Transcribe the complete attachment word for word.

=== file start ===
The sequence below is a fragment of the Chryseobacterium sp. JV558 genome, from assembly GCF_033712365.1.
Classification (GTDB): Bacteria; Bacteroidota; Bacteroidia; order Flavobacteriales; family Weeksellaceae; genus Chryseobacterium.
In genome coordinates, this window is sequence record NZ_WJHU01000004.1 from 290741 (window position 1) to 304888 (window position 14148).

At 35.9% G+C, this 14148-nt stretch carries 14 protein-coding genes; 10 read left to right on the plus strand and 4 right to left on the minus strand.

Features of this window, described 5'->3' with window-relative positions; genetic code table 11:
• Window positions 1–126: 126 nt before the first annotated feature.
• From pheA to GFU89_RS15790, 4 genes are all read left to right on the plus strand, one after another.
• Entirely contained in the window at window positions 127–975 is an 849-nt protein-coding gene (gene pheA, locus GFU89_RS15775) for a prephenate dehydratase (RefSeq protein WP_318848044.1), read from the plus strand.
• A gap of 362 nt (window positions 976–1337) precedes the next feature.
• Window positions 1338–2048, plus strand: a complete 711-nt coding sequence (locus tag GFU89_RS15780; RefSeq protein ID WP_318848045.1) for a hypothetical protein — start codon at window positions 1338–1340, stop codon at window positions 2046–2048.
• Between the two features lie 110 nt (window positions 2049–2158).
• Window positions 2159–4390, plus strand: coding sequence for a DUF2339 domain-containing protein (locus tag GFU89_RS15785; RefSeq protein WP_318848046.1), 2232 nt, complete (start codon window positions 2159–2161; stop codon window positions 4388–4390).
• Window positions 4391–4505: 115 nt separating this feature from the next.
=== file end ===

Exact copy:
The sequence below is a fragment of the Chryseobacterium sp. JV558 genome, from assembly GCF_033712365.1.
Classification (GTDB): Bacteria; Bacteroidota; Bacteroidia; order Flavobacteriales; family Weeksellaceae; genus Chryseobacterium.
In genome coordinates, this window is sequence record NZ_WJHU01000004.1 from 290741 (window position 1) to 304888 (window position 14148).

At 35.9% G+C, this 14148-nt stretch carries 14 protein-coding genes; 10 read left to right on the plus strand and 4 right to left on the minus strand.

Features of this window, described 5'->3' with window-relative positions; genetic code table 11:
• Window positions 1–126: 126 nt before the first annotated feature.
• From pheA to GFU89_RS15790, 4 genes are all read left to right on the plus strand, one after another.
• Entirely contained in the window at window positions 127–975 is an 849-nt protein-coding gene (gene pheA, locus GFU89_RS15775) for a prephenate dehydratase (RefSeq protein WP_318848044.1), read from the plus strand.
• A gap of 362 nt (window positions 976–1337) precedes the next feature.
• Window positions 1338–2048, plus strand: a complete 711-nt coding sequence (locus tag GFU89_RS15780; RefSeq protein ID WP_318848045.1) for a hypothetical protein — start codon at window positions 1338–1340, stop codon at window positions 2046–2048.
• Between the two features lie 110 nt (window positions 2049–2158).
• Window positions 2159–4390, plus strand: coding sequence for a DUF2339 domain-containing protein (locus tag GFU89_RS15785; RefSeq protein WP_318848046.1), 2232 nt, complete (start codon window positions 2159–2161; stop codon window positions 4388–4390).
• Window positions 4391–4505: 115 nt separating this feature from the next.